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Publication numberUS3386265 A
Publication typeGrant
Publication dateJun 4, 1968
Filing dateSep 27, 1966
Priority dateSep 27, 1966
Publication numberUS 3386265 A, US 3386265A, US-A-3386265, US3386265 A, US3386265A
InventorsKasaback Ronald L
Original AssigneeLord Corp
Export CitationBiBTeX, EndNote, RefMan
External Links: USPTO, USPTO Assignment, Espacenet
Torsionally resilient drive
US 3386265 A
Abstract  available in
Previous page
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Claims  available in
Description  (OCR text may contain errors)

June 4, 1968 R. L. KASABACK 1 TORSIONALLY RES ILIENT DRIVE Filed Sept. 27. 1966 /6 I mvmon 2% AW QQQN ' ATTORNEY United States Patent 3,386,265 TORSIONALLY RESILIENT DRHVE Ronald L. Kasaback, Erie, Pa., assignor to Lord Corporation, Erie, Pa., a corporation of Pennsyivania Filed Sept. 27, 1966, Ser. No. 582,380 8 Claims. (Cl. 6427) This invention is a torsionally resilient clutch plate having a soft spring rate at low loads for overcoming clutch chatter and having a stiff spring rate at high loads for accommodating peak shock torques. The clutch plate incorporates elastomeric springs having hyperbolic load deflection curves.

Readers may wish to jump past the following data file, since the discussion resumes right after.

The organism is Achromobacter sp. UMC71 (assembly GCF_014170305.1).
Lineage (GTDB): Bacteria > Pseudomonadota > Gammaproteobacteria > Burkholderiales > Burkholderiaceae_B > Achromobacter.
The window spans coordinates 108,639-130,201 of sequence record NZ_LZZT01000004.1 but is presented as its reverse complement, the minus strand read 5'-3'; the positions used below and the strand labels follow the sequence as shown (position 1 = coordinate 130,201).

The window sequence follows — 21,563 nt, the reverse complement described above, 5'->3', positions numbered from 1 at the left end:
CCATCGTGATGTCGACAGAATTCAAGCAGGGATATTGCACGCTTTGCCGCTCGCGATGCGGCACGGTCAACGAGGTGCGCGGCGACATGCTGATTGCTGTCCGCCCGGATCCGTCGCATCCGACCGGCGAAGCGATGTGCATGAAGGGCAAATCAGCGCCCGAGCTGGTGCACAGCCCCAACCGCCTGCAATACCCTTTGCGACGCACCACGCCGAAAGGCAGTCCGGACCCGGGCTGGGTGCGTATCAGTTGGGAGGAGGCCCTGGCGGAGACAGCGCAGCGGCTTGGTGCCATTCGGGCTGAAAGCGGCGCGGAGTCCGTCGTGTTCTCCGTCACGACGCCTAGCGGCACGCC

In the drawing, FIG. 1 is an end view partly broken away of a preferred form of clutch plate, FIGS. 2 and 3 are sections on the correspondingly numbered lines, FIGS. 4, 5 and 6 are elevations of elastomeric springs for substitution in the clutch plate, and FIG. 7 is a load deflection curve.